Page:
Medical-device tax up for repeal
It's so much easier for Congress to spend than it is for Congress to raise revenue necessary to support spending.
A vote last week in the U.S. Senate highlights the sometimes-foolish inconsistency of our federal legislators — their penchant for passing hugely expensive programs they are reluctant to pay for.
There is no doubt that President Barack Obama's Affordable Care Act — Obamacare, as it is known — will be expensive and that paying for it will require substantial increases in health care premiums for individuals and families — as well as substantial tax increases, some of which are yet to be revealed.
But one source of revenue for Obamacare is well known — it's a 2.3 percent excise tax on makers of medical devices. The provision already took effect on Jan. 1, and it is expected to generate substantial revenue. One news report estimated that Massachusetts medical-device-makers alone will pay more than $400 million.
As taxes go, this one is a real clunker. For starters, it's not a tax on business profits. It's a tax on gross sales, meaning that even if a company is not profitable, it still is liable to pay the tax.
That chilling effect has some companies promising to cut back their research budgets, reduce the number of their employees and pass the cost on to hospitals and patients.
It's a truism that taxing something means that you get less of it — meaning that medical-device-makers will face a serious disincentive to pursue the kind of medical advances that can be not just life-changing, but life-saving. So it's not a step forward in terms of improving medical care.
Obviously not well-conceived, the medical-device tax proposal was included among the 1,000-plus-page Obamacare legislation, a bill that largely went unread by legislators, and it was passed into law.
But now legislators, hearing complaints from constituents, are talking about repealing the tax.
Last week, the Democratic-controlled U.S. Senate voted 79-20 in favor of repeal. The vote had more symbolic than substantive meaning because it came on a nonbinding resolution.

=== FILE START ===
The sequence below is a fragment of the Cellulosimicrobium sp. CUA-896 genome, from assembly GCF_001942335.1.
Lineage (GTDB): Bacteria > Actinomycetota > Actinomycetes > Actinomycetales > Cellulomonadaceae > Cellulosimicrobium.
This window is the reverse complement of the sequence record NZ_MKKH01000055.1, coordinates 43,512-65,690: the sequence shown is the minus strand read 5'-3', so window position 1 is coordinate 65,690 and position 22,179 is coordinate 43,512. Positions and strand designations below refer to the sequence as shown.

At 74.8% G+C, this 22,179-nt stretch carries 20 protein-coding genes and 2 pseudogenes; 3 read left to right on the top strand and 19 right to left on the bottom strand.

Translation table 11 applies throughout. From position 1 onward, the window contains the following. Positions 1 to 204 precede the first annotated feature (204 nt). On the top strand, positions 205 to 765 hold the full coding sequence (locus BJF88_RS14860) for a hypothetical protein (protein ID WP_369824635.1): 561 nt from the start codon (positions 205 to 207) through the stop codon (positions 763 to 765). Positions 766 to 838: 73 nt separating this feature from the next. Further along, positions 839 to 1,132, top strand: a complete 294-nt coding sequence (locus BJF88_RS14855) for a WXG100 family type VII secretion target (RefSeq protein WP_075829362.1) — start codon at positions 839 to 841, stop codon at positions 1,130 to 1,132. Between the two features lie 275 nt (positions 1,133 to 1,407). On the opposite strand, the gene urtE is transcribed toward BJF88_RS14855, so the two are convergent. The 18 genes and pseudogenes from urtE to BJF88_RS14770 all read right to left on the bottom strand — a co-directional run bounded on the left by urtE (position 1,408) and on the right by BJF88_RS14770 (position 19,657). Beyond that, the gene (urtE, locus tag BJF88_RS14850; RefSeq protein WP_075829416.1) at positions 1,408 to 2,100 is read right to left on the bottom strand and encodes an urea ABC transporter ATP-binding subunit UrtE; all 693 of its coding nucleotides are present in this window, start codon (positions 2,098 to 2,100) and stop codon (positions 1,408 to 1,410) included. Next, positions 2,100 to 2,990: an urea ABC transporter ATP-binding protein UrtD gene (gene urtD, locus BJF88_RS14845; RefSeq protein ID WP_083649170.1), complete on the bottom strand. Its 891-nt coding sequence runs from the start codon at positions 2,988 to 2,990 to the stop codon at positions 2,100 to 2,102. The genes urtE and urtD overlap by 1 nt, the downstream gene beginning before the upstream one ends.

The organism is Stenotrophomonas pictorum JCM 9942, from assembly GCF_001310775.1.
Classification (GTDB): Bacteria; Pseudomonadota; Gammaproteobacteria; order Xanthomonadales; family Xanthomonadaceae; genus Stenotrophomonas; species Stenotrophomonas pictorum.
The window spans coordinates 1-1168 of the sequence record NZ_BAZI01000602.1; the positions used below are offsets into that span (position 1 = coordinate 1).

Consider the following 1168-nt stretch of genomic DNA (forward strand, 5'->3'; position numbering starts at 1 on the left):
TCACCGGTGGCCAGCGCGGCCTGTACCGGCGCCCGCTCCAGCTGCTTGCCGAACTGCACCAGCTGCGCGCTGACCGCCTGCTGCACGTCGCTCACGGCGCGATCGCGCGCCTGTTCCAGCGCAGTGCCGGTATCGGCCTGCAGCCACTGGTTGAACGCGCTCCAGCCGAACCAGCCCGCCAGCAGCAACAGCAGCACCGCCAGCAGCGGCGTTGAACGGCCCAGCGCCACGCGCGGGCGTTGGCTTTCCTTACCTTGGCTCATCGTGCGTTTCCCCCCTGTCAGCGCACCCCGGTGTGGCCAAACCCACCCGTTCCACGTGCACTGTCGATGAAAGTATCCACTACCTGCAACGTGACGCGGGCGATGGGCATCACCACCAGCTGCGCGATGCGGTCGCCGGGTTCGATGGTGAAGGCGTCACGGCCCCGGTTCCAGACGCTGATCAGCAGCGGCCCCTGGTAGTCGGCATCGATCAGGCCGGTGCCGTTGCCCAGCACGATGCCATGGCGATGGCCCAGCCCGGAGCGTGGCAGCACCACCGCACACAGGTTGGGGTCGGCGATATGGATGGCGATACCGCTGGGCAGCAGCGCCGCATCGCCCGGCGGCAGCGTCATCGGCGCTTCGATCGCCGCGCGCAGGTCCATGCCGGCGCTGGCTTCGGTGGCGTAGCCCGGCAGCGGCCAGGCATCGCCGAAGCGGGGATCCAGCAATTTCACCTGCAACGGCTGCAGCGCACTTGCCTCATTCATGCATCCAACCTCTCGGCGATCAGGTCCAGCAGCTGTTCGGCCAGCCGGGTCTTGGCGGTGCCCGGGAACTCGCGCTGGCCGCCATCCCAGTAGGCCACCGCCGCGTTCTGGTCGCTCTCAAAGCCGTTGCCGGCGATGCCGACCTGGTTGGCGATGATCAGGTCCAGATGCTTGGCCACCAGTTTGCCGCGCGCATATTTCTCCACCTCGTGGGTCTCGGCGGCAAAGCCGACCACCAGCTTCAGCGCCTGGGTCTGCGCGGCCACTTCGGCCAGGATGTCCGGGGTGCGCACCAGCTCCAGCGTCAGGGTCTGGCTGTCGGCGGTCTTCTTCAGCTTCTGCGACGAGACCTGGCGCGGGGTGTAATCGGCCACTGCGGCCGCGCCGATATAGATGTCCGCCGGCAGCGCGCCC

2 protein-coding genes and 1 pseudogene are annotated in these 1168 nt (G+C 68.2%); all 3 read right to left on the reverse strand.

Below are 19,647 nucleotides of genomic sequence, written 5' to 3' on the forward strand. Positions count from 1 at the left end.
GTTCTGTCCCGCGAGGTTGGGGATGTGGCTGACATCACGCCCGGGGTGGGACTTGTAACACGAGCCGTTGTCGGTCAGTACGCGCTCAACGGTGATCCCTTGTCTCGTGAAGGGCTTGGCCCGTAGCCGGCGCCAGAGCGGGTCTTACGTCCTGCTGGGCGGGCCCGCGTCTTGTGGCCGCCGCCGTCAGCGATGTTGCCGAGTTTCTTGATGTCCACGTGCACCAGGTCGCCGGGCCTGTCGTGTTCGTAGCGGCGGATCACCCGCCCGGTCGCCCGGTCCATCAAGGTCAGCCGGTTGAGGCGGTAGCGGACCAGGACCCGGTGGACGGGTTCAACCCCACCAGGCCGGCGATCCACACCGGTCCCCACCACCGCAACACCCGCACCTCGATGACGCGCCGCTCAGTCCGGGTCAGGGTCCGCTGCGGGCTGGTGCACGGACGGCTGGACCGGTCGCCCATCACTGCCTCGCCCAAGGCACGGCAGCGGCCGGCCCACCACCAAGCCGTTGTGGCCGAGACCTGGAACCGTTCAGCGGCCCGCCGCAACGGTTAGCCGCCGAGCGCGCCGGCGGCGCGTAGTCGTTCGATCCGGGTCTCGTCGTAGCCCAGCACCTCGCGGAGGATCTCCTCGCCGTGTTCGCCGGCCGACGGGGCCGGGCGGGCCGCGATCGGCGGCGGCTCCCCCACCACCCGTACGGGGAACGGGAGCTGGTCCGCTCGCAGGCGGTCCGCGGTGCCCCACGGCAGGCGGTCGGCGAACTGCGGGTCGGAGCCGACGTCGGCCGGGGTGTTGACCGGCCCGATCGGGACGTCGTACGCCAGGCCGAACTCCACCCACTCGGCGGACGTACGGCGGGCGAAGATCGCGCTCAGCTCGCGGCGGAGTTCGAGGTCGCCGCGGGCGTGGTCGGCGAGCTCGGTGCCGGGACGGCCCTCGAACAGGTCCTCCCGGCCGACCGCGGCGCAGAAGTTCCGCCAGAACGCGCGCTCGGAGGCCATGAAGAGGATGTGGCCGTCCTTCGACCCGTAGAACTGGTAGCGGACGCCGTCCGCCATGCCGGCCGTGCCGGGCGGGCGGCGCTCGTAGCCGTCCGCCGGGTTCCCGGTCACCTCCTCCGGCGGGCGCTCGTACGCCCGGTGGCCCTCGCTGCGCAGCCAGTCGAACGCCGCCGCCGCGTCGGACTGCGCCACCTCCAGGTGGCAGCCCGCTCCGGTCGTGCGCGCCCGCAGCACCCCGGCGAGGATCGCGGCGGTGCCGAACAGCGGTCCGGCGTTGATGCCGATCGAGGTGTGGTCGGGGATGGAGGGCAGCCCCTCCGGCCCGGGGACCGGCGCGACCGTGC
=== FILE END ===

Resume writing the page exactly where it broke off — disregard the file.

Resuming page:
But the numbers — far more than necessary to overturn a possible veto by Obama — speak volumes. Meanwhile, legislation in the U.S. House to repeal the tax has 212 co-sponsors.
U.S. Sen. Amy Klobuchar, a Minnesota Democrat who is leading the charge for repeal, has vowed she will "continue to work to get rid of this harmful tax so Minnesota's medical-device businesses can continue to create good jobs in our state and improve patients' lives."
Another state hard hit by the medical device tax is Massachusetts, where Democratic U.S. Sens. Elizabeth Warren and William "Mo" Cowan, a recent appointee who replaced former U.S. Sen. John Kerry, also are working for repeal.
One, of course, might ask why many of the same U.S. senators who passed the medical-device tax are now working to repeal it. There is no good answer.
It's no surprise that Republicans oppose the tax. They never supported it in the first place. But the same cannot be said for Senate Democrats.
The problem is that even if the medical-device tax is repealed, the spending for Obamacare will go on. If this source of funding for Obamacare is ultimately eliminated, the cost will simply be added to our federal budget deficit and national debt.
Providing benefits but not paying for them was one of the major problems with President George W. Bush's decision to expand prescription-drug benefits for Medicare recipients. It's apparent the country is headed down the same path with Obamacare.